Institutional decisions may be perceived as a signal for majority norms (Hooghe & Meeusen, 2013; Ofosu, Chambers, Chen, & Hehman, 2019; Tankard & Paluck, 2016). Despite this, the ability of an institution to convey normative information does not mean that it also possesses strong normative influence. For example, Tankard and Paluck (2017) found that institutional decisions had an effect on updating individual’s perceptions of social norms, but it had no effect on changing individual opinions within a six month period after the outcome. This may be due to perceptions around which groups an institution is perceived to represent. For instance, Ofosu et al. (2019) found that a Supreme Court ruling in favour of homosexual marriage increased both explicit and implicit measures of homophobic biases in citizens from states which had not already legalised homosexual marriage at the state level. Thus, institutional decisions are more likely to be accepted when they are perceived to represent the majority view of an individual’s in-group membership. In other words, a Supreme Court ruling may signal the majority norm among Americans but may be rejected by a Texan if it is not perceived to represent the norm in Texas. In support of this, it has been argued that institutional decisions may only accelerate the rate at which a society’s attitudes are already changing (Ofosu et al., 2019). However, while Tankard and Paluck (2017) did not find evidence for attitude change occurring six months after a decision, it is likely that lasting changes take longer to begin. For example, Smith (2016) found that support for abortion rose one year after an institutional decision which imposed restrictions against the procedure. This suggests that institutional decisions do act as a catalyst for attitude change.

Similarly, Tankard and Paluck (2017) found that institutional decisions may act as a signal of social norms when that institution has access to information about wider social opinions or is democratic in nature. Additionally, Clawson, Kegler, and Waltenburg (2001) found that a Supreme Court decision was perceived to be more legitimate than one made by a bureaucratic body such as a government department. Despite this, the authors note that the degree to which the Supreme Court was perceived as conferring legitimacy was moderated by attitudes towards particular groups the decisions may relate to. Specifically, attitudes towards a ruling about affirmative action were moderated by attitudes towards Blacks.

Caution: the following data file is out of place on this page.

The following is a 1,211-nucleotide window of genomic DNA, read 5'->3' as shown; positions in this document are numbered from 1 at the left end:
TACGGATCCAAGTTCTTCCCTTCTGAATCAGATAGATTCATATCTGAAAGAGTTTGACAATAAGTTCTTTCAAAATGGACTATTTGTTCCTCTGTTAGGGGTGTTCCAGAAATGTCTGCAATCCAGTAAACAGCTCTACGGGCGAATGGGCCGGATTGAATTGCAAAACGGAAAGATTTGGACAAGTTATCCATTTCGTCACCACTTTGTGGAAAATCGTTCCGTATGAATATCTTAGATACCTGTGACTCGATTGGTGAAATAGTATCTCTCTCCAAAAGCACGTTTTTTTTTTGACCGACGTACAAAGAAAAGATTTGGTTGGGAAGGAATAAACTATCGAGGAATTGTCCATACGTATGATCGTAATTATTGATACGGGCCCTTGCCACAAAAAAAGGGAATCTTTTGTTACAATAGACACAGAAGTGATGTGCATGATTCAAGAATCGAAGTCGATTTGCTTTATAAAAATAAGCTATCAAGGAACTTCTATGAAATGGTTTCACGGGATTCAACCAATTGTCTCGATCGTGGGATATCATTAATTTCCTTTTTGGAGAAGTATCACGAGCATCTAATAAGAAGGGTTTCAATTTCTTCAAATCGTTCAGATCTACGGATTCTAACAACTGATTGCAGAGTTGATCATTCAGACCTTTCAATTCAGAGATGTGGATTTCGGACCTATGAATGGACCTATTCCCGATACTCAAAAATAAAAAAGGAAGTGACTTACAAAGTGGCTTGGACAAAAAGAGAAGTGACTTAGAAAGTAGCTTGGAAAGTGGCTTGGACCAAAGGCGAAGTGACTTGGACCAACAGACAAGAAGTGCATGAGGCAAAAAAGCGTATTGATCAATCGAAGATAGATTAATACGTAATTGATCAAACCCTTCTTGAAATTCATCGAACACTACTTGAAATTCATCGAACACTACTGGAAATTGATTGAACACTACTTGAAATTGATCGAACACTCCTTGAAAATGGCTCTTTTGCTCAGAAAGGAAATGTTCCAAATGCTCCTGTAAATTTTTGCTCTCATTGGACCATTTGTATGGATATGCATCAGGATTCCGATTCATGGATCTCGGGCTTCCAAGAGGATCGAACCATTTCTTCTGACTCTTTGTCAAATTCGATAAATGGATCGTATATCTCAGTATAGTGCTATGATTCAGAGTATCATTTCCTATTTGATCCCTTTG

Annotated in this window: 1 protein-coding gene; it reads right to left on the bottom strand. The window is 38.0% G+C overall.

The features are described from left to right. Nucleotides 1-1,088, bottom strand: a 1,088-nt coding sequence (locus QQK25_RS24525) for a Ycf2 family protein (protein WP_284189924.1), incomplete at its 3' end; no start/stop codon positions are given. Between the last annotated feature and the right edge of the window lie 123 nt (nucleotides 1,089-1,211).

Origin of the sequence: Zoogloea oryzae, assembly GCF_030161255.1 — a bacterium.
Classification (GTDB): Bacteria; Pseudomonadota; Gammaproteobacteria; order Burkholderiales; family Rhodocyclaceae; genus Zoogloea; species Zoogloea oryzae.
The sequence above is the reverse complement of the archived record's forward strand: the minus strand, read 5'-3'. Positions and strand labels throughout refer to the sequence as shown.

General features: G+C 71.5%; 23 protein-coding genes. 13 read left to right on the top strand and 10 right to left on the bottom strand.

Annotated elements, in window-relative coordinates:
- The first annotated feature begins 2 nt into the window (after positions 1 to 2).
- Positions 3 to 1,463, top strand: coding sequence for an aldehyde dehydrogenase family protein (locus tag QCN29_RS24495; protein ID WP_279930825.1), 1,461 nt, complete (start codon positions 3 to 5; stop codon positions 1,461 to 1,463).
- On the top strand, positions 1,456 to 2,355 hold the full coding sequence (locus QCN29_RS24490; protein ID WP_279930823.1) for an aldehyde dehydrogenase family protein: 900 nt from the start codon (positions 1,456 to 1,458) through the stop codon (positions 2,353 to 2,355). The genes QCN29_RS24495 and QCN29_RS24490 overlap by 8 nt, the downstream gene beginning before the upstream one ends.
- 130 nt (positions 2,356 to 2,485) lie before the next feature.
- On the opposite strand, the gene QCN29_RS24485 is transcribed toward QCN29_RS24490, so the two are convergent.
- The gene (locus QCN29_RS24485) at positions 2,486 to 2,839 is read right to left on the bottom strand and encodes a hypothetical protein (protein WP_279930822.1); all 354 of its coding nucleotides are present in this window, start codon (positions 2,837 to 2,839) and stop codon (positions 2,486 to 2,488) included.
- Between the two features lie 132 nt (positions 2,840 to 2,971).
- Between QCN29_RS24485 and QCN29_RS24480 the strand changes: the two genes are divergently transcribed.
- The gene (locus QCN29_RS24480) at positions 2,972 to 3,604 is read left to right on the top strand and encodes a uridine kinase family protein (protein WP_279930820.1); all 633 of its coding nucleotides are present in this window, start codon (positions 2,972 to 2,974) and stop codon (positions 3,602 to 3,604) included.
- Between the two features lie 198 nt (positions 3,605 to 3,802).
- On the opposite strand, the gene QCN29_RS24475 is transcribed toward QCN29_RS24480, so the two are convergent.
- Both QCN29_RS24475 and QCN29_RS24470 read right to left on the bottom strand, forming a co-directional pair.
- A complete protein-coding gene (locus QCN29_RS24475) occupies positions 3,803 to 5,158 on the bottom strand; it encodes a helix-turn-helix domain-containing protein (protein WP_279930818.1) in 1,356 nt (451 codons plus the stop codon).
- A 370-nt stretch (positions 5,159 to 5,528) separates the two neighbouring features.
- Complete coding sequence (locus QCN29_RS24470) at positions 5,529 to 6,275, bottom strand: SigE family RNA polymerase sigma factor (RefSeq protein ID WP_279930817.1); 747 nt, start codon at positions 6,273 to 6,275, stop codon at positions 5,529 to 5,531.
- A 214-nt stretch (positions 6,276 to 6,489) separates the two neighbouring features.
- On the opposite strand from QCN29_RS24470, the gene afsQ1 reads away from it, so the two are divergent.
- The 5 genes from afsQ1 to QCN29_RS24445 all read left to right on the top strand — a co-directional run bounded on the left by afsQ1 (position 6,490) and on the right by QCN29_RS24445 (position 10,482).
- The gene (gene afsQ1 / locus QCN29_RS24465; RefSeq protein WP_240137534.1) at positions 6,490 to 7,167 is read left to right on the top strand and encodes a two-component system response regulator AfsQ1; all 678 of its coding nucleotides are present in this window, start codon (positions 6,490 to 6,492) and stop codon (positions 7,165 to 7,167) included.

Consistent with this, Parker and Janoff-Bulman (2013) found that groups which form around moral issues pose a special case of the traditional in-/out-group paradigm. Where in-group affection is normally a necessary condition of group membership, moral groups may be equally characterised by a shared feeling of “out-group hate”. For example, the authors found that measures of group-based emotions differed depending on whether participants were evaluating an opposing sports group, or an opposing moral group. Specifically, feelings about the moral out-group generated greater negative feelings and levels of perceived threat than the non-moral out-group. Levels of out-group hate, and perceptions of threat are higher when the moral in-group is a minority. This may be because, in democratic institutions, the majority group hold the power to establish rules or norms for the entire group. Thus, the severity of out-group hate may be proportional to the size of the moral out-group.

 At present, two moral issues dominate political discourse in New Zealand: the legalisation of cannabis, and euthanasia. As part of the General Election in 2020, there will be a national referendum on the issue of cannabis legalisation where registered voters are invited to indicate their support for a change in legal status of the recreational use of the drug (Small, 2019). Beliefs around decriminalisation or legalisation of cannabis court a majority support of 66%, and this figure increases each year (NZ Drug Foundation, 2018). Euthanasia is also a topical issue in New Zealand, as the End of Life Choice Bill is going through due process in parliament and is due to undergo the second of three possible readings before being passed (New Zealand Parliament, 2019). The legalisation of euthanasia is also supported by a majority of 74% (Horizon Research, 2019). These two issues present an opportunity to investigate the aftermath of institutional decisions on intergroup relations around controversial moral issues.